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Threat of Deliberate Disease in the 21st Century (From Biological Weapons Proliferation: Reasons for Concern, Courses of Action, P 10-36, 1998, -- See NCJ-193965)

NCJ Number
Graham S. Pearson Ph.D.
Date Published
January 1998
27 pages
This essay describes the threat of use of biological weapons during this century and safeguards that need to be adopted to prevent their use.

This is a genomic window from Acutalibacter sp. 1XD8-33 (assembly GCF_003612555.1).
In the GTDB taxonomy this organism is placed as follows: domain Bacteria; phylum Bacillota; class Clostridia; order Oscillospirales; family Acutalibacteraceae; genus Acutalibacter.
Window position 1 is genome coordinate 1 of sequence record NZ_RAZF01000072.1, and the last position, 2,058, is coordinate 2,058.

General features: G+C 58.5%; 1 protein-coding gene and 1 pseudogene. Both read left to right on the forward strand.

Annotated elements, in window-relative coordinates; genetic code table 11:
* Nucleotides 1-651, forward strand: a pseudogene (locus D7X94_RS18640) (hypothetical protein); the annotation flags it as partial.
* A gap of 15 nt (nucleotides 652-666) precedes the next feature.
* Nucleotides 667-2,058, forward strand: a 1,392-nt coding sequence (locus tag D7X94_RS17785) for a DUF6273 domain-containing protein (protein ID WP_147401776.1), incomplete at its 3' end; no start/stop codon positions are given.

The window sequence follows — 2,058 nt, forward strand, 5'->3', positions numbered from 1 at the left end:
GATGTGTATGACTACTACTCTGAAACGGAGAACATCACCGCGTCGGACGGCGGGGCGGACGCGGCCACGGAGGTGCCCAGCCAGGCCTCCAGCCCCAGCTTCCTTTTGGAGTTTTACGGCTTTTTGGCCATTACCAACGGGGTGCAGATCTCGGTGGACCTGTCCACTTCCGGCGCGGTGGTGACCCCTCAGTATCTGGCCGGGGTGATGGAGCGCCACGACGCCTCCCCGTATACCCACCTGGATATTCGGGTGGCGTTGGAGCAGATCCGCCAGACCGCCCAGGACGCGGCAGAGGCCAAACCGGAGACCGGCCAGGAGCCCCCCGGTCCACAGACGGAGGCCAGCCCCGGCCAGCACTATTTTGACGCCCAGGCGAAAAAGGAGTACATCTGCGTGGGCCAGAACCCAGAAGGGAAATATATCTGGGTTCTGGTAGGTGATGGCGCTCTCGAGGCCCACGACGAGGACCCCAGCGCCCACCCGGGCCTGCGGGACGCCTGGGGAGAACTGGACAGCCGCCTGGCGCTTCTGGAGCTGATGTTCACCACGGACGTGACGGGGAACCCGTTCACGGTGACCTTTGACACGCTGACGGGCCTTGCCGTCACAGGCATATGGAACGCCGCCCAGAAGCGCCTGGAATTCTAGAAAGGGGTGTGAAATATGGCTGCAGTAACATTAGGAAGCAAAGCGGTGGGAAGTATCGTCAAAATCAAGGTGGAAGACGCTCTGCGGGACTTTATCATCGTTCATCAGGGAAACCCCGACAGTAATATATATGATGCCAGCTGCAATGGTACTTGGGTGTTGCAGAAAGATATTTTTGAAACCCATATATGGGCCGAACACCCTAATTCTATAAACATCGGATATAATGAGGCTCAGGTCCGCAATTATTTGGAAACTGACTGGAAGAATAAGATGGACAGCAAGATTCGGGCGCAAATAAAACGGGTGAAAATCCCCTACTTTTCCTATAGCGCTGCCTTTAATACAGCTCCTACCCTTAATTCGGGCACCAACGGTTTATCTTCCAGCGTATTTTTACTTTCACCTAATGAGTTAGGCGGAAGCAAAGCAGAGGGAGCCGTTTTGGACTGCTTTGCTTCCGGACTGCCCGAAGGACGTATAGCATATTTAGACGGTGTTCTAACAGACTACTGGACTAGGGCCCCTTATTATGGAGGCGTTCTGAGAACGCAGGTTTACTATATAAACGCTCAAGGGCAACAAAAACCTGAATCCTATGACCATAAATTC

The Biological Weapons Convention (BWC) has no verification provisions. The international community has begun to embrace on-site inspections and other intrusive measures to verify arms control accords. Although the dual-purpose nature of the chemical industry presented a challenge to devising effective verification measures, the Chemical Weapons Convention (CWC) treaty operates on the philosophy that participating states bear the burden of demonstrating compliance to inspectors. The dual-purpose nature of the biotechnology industry will present even greater challenges for the crafting of a BWC verification protocol. Concerns for non-compliance sharpened when it was admitted that for 20 years the former Soviet Union continued an offensive biological weapons program in breach of the BWC. Since the BWC did not have a verification protocol, members of the treaty lacked an easy way to investigate these suspicions officially. Confidence was further shaken in 1995 when Iraq was found to have a significant biological weapons program. In the spring of 1995, Aum Shinrikyo released the nerve gas sarin in Tokyo’s subway at the height of commuter rush hour. This group’s attacks and pursuit of chemical and biological weapons made the danger that these weapons of mass destruction (WMD) could be used for terrorist purposes very clear. One of the most disturbing facts of modern life is the speed with which diseases can spread around the globe. Efforts to reduce disease, whether of natural or deliberate origin, should be one of the highest priorities on the agendas of governments and industry worldwide. Protective measures against biological warfare need to be strengthened. Domestic laws against biological weapons should be enacted, criminalizing the misuse of biological materials. The BWC should be strengthened through a legally binding instrument comprising declaration of relevant activities, routine on-site inspections, and challenge inspections. Additional steps needed to diminish this threat are the widespread adoption of broad export controls of pathogens and dual-purpose equipment and a determined national and international response to violations of the BWC.